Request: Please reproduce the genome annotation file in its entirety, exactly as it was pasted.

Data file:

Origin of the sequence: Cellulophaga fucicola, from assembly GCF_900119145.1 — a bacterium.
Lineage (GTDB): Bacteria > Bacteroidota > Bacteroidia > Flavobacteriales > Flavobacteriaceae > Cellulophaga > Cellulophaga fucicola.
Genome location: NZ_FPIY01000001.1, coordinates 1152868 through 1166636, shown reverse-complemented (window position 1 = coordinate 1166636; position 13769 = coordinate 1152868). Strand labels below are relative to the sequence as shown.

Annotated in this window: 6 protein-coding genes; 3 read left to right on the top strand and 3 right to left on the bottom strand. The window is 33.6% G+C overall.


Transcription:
Origin of the sequence: Cellulophaga fucicola, from assembly GCF_900119145.1 — a bacterium.
Lineage (GTDB): Bacteria > Bacteroidota > Bacteroidia > Flavobacteriales > Flavobacteriaceae > Cellulophaga > Cellulophaga fucicola.
Genome location: NZ_FPIY01000001.1, coordinates 1152868 through 1166636, shown reverse-complemented (window position 1 = coordinate 1166636; position 13769 = coordinate 1152868). Strand labels below are relative to the sequence as shown.

Annotated in this window: 6 protein-coding genes; 3 read left to right on the top strand and 3 right to left on the bottom strand. The window is 33.6% G+C overall.